Australian customs agents, IT worker charged in country's largest crystal meth seizure

Two Australian customs agents and an IT worker have been charged in connection with the country's largest seizure of methamphetamine, which had been smuggled to Melbourne from Bangkok in stereo speakers.

The drug – also known as ice and crystal meth – weighed the equivalent of 1.7 U.S. tons and had a street value of $818 million, by some police estimates. Authorities also seized about 82 pounds of heroin, the largest haul of that drug in Australia since 2017, police said.

This photo provided by Australian Border Force shows the drugs in sealed packages after its seizure. 

This photo provided by Australian Border Force shows the drugs in sealed packages after its seizure.  (Australian Border Force via AP)

Federal Police Deputy Commissioner Neil Gaughan told reporters the crystal meth seized was nearly “a quarter of the annual usage in Australia, so this will have an impact.”

Married customs agents Rachel Cachia, 37, and Donovan Rodrigues, 38, appeared in the Melbourne Magistrates Court Thursday with co-accused Stephen Mizzi, 37, on drug importation charges that carry potential life prison sentences.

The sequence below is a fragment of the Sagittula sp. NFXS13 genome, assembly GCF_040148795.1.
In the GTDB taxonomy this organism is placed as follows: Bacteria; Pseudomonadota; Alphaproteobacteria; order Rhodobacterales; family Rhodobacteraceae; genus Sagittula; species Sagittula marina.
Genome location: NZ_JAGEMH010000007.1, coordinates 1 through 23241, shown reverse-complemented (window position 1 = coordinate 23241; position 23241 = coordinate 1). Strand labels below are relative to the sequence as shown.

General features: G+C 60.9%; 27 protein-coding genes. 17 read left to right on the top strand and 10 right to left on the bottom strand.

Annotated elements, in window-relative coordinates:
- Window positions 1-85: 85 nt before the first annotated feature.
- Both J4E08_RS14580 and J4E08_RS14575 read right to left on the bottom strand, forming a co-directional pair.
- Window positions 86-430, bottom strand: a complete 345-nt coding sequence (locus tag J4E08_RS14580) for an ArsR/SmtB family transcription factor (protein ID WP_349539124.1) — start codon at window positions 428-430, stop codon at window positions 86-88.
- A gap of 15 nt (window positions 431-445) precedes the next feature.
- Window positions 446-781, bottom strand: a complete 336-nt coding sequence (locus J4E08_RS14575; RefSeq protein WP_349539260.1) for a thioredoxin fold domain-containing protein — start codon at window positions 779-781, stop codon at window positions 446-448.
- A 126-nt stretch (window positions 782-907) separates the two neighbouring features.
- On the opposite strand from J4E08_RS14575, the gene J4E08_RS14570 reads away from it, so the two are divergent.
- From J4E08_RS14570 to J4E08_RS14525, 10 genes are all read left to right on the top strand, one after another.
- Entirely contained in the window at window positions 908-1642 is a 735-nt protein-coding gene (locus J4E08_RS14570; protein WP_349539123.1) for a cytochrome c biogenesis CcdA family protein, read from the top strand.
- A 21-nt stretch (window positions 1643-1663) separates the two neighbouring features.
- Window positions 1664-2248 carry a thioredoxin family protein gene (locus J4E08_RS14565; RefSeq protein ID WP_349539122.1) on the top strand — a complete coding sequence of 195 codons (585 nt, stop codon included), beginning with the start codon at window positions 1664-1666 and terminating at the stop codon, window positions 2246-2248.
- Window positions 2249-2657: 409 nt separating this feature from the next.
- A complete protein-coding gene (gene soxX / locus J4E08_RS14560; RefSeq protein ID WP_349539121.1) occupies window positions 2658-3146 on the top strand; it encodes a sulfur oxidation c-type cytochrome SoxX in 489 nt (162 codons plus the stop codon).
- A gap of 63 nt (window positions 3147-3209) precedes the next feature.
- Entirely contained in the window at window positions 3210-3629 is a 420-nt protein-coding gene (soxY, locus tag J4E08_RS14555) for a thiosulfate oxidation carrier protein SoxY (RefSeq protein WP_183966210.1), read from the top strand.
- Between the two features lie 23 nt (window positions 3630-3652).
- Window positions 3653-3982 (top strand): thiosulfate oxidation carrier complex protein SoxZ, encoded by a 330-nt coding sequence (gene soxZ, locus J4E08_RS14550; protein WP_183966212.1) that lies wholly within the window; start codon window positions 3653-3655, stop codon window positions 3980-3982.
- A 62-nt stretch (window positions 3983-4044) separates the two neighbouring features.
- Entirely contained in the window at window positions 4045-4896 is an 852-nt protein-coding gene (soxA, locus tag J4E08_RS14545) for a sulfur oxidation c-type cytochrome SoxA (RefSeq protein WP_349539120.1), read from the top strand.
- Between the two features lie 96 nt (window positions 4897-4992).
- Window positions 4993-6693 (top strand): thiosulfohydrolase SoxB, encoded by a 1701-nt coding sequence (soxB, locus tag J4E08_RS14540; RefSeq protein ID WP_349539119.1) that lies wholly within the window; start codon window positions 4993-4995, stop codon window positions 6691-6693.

They did not enter pleas or apply for bail. They will remain in custody until they appear in court next on May 7.

Customs agents in Australia are private-sector employees who facilitate cargo movements through ports. They do not have security clearance at ports but operate as independent import-export experts.

Gaughan accused the couple of being "middle-to-high up" in the drug trafficking operation.

"They are trusted insiders in the industry. They used their position of trust to circumvent the border controls that exist within Australia," Gaughan said. "This vulnerability has been fully removed."

He said police were now working to bring the bosses of the operation to justice.


Cachia, Rodrigues, and Mizzi were arrested after police executed search warrants on Wednesday at several Melbourne properties.

Australian Border Force officers detected the haul in vacuum-sealed packages concealed in speakers at the Melbourne waterfront in April.

The drug shipment came to Australia from Thailand, but Australian authorities suspect it originated from another Southeast Asian country, which they did not name.


Australia is an attractive market for international drug traffickers because of the relatively high prices that Australian drug users are willing to pay.

The Associated Press contributed to this report.